Abbey flipped the sun visor down and checked her reflection in the little mirror on the back. Her eyes were a bit bloodshot but her cheeks and nose were not longer red from crying. The bit of makeup she applied from Sue's in-office cache helped to cover any longer-lasting evidence of her cryfest she had in Sue's office.
Her cell phone rang. She glanced at the screen - Charles again. He'd been texting and calling her ever since she left the restaurant. It was only after Sue called him and told him to lay off, that she was safe and wanted to be left alone, that he finally stopped calling her every five minutes. Now he only called once an hour.
She sent the call to voicemail. Then she leaned her head against the steering wheel, closed her eyes and took a deep breath. She had to keep herself together, even though it felt like her world was falling down around her. She was Mom – the anchor of the household. She had to stay strong for her kids.
A knock on the passenger door startled her. She looked over to see Fiona standing at the door, smiling in at her. She plastered her own smile on her face and unlocked the doors.
Fiona, launched herself into the car with a squeal. "The band gets to go to Disneyland!"
"Disneyland?" Abbey said, trying to put some sort of excitement into her voice. "Why?"
"They're having a band competition and the advanced band was invited, but we made enough money to take everyone in the band program! Isn't that cool?"
The news of an unexpected trip to Disneyland made Abbey's mind freeze with fear. Money. If she left Charles, what would she do for money? Before they got married, she had worked just one year for a PR firm after graduating from the university, and even then, that job wasn't so great. She had been a glorified gofer, making runs to the printer, fetching coffee for clients, and sitting in on design and planning meetings, but never doing any actual PR work.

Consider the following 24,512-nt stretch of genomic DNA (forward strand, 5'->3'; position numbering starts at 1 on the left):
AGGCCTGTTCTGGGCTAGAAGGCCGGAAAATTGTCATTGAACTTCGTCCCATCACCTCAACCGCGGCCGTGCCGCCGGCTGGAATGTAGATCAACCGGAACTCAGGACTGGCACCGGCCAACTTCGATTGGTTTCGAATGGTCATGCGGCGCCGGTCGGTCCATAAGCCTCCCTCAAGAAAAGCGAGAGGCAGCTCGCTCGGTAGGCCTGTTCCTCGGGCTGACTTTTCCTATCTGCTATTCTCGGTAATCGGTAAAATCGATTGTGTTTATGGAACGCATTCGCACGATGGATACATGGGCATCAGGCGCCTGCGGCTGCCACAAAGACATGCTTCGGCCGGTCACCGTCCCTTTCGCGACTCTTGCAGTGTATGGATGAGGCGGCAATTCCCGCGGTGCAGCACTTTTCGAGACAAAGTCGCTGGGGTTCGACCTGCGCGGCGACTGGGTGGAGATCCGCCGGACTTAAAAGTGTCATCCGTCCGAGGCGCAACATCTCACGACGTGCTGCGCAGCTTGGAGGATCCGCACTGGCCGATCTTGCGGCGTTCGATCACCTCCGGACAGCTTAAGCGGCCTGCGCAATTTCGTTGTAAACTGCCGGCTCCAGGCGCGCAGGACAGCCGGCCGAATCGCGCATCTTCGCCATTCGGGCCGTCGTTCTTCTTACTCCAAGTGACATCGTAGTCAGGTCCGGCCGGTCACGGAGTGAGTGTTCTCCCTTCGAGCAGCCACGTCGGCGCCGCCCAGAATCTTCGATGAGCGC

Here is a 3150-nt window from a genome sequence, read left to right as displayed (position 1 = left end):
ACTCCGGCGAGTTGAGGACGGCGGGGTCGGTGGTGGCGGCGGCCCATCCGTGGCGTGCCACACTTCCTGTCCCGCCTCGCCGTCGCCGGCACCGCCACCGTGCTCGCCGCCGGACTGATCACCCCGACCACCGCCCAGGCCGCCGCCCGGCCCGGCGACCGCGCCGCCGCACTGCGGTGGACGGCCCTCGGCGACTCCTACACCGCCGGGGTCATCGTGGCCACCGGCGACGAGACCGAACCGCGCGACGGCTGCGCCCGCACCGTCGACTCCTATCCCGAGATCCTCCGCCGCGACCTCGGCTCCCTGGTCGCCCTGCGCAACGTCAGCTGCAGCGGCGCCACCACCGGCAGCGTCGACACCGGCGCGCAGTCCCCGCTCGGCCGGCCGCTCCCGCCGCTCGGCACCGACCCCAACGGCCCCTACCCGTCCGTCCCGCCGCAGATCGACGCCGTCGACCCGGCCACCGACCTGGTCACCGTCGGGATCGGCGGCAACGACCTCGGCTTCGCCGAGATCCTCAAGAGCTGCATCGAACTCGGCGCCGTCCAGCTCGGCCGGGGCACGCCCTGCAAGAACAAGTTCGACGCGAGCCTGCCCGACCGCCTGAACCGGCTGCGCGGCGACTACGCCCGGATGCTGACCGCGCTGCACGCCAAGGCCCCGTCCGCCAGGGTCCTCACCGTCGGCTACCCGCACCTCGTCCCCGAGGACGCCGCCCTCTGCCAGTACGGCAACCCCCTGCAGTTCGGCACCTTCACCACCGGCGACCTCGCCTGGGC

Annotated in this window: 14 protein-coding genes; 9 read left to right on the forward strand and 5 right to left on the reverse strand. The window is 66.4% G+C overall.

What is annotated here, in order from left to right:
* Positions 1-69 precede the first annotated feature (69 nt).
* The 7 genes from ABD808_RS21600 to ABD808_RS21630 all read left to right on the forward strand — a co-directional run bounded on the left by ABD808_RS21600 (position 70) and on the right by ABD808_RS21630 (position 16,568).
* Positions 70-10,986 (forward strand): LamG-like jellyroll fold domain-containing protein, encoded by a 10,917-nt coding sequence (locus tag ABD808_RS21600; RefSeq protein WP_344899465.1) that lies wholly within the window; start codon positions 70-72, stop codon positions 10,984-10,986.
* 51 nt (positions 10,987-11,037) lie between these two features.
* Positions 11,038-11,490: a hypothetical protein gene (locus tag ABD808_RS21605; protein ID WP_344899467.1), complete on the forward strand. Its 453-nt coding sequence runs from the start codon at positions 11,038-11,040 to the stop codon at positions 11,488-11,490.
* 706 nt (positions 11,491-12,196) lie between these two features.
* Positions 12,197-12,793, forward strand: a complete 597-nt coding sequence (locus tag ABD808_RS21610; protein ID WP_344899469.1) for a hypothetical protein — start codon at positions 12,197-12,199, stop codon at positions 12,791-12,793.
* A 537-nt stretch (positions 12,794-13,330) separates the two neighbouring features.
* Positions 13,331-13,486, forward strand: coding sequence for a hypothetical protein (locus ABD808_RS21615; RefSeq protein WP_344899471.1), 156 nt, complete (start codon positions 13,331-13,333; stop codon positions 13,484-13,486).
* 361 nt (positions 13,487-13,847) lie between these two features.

She hadn't worked for the last 12 years. Charles always wanted her to stay home and take care of the house and kids. Now, she'd have to find a job and with the economy the way it was, she knew PR companies were laying people off left and right. Finding a decent job would be an almost impossible task.
Her mind wandered to all the other things she'd have to leave behind if she moved out – the good schools, the great friends, the good neighborhood. She mentally cursed at Charles. Why did he have to fuck up all of their lives?
She sighed, started the car, and pulled out into traffic.
As she pulled up to the curb in front of the elementary school, she could tell from her 9 year old face that had had a bad day too. Aaron opened the back door, threw his bag onto the floor, and collapsed into the seat with a sigh. Then he crossed his arms and glowered at his feet.
"What's up with you, dweebo?" Fye asked.
"Leave me alone."
"What? I didn't do anything!" She leaned forward so her head was between the front seats. "Mom, make him be nice to me."
"I don't have to be nice to you, butthead."
Fye smacked her brother's arm. "Don't call me a butthead!"
"I'll call you whatever I want!" He returned the punch.
Abbey sighed. She hated it when the kids fought during pickup. "Guys-"
"Mom! He hit me!"
"You hit me first!"
"Dad said you're not allowed to hit me because I'm a girl and you don't hit girls."
"But you hit me first and dad said I shouldn't let anyone hit me."
The word came out of Abbey's mouth a bit louder than she wanted it to but it got the reaction she seeked. Both kids fell silent and stared at their mother, their eyes wide with surprise.
She took another deep breath before speaking, this time her voice much softer. "I've had a really crappy day, guys, and I'm not up to listening to you two fight. Please stop."
"Okay, mom," Fye replied. "Sorry."
They spent the rest of the drive home in silence.